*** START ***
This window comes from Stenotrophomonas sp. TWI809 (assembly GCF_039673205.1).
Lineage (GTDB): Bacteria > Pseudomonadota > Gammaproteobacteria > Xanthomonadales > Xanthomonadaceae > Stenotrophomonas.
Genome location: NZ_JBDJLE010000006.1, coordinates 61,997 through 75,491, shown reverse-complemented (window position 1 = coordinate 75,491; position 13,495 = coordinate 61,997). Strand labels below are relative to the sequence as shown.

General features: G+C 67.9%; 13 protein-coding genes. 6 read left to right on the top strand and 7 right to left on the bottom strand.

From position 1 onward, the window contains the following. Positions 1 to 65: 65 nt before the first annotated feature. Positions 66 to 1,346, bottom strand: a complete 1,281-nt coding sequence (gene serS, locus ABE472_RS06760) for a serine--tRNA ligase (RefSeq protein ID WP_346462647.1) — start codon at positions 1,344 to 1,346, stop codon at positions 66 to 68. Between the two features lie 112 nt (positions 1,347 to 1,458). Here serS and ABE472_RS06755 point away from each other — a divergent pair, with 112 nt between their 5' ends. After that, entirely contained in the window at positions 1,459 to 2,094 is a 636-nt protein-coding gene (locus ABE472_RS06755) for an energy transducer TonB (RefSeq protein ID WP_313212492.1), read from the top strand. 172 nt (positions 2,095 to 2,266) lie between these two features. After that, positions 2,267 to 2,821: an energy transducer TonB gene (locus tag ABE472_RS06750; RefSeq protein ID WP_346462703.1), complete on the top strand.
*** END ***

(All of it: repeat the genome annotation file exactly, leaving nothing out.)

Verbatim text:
This window comes from Stenotrophomonas sp. TWI809 (assembly GCF_039673205.1).
Lineage (GTDB): Bacteria > Pseudomonadota > Gammaproteobacteria > Xanthomonadales > Xanthomonadaceae > Stenotrophomonas.
Genome location: NZ_JBDJLE010000006.1, coordinates 61,997 through 75,491, shown reverse-complemented (window position 1 = coordinate 75,491; position 13,495 = coordinate 61,997). Strand labels below are relative to the sequence as shown.

General features: G+C 67.9%; 13 protein-coding genes. 6 read left to right on the top strand and 7 right to left on the bottom strand.

From position 1 onward, the window contains the following. Positions 1 to 65: 65 nt before the first annotated feature. Positions 66 to 1,346, bottom strand: a complete 1,281-nt coding sequence (gene serS, locus ABE472_RS06760) for a serine--tRNA ligase (RefSeq protein ID WP_346462647.1) — start codon at positions 1,344 to 1,346, stop codon at positions 66 to 68. Between the two features lie 112 nt (positions 1,347 to 1,458). Here serS and ABE472_RS06755 point away from each other — a divergent pair, with 112 nt between their 5' ends. After that, entirely contained in the window at positions 1,459 to 2,094 is a 636-nt protein-coding gene (locus ABE472_RS06755) for an energy transducer TonB (RefSeq protein ID WP_313212492.1), read from the top strand. 172 nt (positions 2,095 to 2,266) lie between these two features. After that, positions 2,267 to 2,821: an energy transducer TonB gene (locus tag ABE472_RS06750; RefSeq protein ID WP_346462703.1), complete on the top strand.